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JOURNAL OF NEUROSURGICAL SCIENCES
A Journal on Neurosurgery
Indexed/Abstracted in: e-psyche, EMBASE, PubMed/MEDLINE, Neuroscience Citation Index, Science Citation Index Expanded (SciSearch), Scopus
Impact Factor 1,651
Journal of Neurosurgical Sciences 2007 December;51(4):159-68
237 ACoA aneurysms clipped or embolized. Outcomes measurement using the De Santis-CESE assessment tool
De Santis A. 1, Carnini F. 1, Costa F. 1, Fornari M. 2, Galbusera F. 3,
Gaini S.M. 4, Trignani R. 5, Scerrati M. 5, Pasquini U. 6, De Nicola M. 6, Pauri F. 5
1 Department of Clinical Sciences “L. Sacco”, Neurosurgery Unit O. Galeazzi Institute, IRCCS, Milan University, Milan Italy
2 U. O. Neurosurgery Unit O. Galeazzi Institute, IRCCS, Milan Italy
3 LaBS - Politecnico di Milano, Milan Italy
4 U. O. Neurosurgery Milano-Bicocca University, Milan Italy
5 Neurosurgical Clinic Department of Neurosciences Università Politecnica delle Marche, Ancona Italy
6 Neuroradiology Unit Ospedali Riuniti, Ancona Italy
Aim. The aim of this retrospective study was to demonstrate the difference in patient outcomes after treatment for bleeding endocranial aneurysms when evaluated with methods based on different assessment criteria.
Methods. The outcome of 237 patients, 141 of which were operated on for anterior communicating artery aneurysm and 96 embolized, was assessed by a new method developed by De Santis. The patients operated on were assessed by the Glasgow Outcome Scale (GOS) and Rank Disability Scale (RDS) and the results of the latter were compared with the new method, the De Santis-CESE (Clinical Emotional Social Evaluation) method, which consists of a clinical evaluation and a numeric scoring system based on seven standard points. Comparison between the three methods showed significantly different outcomes. Patients who underwent surgical operation showed changes in character and behaviour, whereas the others showed cognitive, emotional and sexual habit changes.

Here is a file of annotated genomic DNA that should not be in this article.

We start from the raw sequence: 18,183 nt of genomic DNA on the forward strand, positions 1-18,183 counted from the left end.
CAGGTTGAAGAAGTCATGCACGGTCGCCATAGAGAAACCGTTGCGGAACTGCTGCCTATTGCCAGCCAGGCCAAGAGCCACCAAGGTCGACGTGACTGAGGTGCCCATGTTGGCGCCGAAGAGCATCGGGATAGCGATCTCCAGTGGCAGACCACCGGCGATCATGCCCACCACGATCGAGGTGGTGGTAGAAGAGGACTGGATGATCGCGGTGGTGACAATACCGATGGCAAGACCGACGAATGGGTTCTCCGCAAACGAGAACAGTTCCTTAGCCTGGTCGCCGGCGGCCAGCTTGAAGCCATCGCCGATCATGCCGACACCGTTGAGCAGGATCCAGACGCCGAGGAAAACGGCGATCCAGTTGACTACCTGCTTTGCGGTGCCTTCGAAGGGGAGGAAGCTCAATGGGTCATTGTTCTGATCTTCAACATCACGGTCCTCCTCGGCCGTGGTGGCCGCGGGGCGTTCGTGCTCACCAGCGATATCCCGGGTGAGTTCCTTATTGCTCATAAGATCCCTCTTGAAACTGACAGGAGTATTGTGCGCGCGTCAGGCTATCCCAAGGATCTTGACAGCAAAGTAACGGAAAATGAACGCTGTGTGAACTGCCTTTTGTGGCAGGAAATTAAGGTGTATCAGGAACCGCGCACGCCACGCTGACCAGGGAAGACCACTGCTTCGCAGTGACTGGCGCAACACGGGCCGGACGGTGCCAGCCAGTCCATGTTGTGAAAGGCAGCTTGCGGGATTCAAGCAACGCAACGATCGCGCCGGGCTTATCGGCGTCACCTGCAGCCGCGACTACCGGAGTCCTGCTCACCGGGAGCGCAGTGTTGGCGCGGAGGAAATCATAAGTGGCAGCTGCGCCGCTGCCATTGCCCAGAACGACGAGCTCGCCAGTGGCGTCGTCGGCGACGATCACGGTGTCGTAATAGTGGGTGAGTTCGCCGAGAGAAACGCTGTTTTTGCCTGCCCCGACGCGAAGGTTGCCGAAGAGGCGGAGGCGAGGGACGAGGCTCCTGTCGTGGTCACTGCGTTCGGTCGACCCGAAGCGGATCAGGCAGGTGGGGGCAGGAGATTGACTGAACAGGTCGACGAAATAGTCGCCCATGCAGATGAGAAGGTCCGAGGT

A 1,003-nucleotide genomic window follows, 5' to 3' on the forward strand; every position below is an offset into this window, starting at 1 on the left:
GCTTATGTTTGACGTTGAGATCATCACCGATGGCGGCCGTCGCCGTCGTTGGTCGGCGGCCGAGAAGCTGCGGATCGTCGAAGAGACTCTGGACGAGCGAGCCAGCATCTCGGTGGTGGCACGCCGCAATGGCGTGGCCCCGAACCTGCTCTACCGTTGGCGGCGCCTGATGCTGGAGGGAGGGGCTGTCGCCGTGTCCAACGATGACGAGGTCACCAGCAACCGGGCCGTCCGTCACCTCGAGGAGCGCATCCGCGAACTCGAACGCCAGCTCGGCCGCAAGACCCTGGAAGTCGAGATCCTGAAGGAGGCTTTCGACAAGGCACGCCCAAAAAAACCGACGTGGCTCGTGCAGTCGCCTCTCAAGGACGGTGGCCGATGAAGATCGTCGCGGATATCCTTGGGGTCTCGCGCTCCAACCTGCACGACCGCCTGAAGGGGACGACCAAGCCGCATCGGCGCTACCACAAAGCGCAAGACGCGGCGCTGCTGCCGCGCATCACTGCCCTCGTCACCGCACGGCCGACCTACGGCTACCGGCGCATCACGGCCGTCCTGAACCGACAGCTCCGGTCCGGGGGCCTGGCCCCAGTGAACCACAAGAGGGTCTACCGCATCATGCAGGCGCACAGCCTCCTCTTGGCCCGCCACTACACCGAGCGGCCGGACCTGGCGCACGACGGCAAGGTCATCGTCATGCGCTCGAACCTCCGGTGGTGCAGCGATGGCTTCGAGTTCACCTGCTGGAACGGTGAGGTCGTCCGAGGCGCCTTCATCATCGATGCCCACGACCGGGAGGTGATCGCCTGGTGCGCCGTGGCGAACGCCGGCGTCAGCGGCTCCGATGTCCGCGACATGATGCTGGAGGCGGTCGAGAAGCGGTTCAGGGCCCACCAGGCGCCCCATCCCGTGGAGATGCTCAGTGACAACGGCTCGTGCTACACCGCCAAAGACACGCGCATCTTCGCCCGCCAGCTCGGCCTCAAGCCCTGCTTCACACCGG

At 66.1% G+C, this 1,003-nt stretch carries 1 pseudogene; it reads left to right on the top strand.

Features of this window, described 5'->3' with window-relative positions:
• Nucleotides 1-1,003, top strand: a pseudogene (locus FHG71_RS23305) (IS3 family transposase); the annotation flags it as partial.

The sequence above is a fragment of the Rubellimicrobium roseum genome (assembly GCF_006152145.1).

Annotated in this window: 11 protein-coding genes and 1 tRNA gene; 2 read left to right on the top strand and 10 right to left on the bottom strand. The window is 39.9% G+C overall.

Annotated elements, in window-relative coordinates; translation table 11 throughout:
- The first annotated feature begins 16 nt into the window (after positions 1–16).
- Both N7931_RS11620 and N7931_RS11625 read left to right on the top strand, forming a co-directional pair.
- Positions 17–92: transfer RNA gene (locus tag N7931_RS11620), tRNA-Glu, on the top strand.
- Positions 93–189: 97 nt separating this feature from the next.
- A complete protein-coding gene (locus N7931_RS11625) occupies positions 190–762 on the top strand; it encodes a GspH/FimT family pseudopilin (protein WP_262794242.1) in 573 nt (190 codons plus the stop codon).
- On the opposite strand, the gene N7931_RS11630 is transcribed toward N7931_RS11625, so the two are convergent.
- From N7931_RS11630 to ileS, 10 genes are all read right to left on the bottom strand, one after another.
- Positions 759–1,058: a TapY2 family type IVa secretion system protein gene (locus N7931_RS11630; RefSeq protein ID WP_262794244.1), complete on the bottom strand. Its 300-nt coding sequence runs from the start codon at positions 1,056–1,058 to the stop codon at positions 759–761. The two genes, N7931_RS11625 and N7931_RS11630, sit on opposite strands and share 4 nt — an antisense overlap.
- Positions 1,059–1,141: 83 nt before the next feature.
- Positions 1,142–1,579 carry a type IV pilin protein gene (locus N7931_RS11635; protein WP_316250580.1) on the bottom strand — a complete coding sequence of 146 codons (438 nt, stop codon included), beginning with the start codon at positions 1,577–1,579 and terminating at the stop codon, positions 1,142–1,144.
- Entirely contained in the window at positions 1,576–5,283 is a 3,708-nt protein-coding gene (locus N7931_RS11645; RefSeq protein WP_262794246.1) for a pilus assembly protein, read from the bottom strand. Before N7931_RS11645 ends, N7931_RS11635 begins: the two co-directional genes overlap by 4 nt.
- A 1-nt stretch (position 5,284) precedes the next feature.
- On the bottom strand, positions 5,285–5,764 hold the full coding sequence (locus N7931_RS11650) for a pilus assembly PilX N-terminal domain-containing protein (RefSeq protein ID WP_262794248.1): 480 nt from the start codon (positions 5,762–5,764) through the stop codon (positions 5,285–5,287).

Conclusion. Compared with the GOS and RDS instruments, the CESE method showed significant differences in patient outcome assessment, particularly regarding best outcomes. These differences may be due to the greater sensitivity of the CESE method over the other two scales. Furthermore, surgical patients seemed to achieve a better outcome than endovascular patients. The authors intend to conduct a prospective study to test the results obtained in this retrospective study.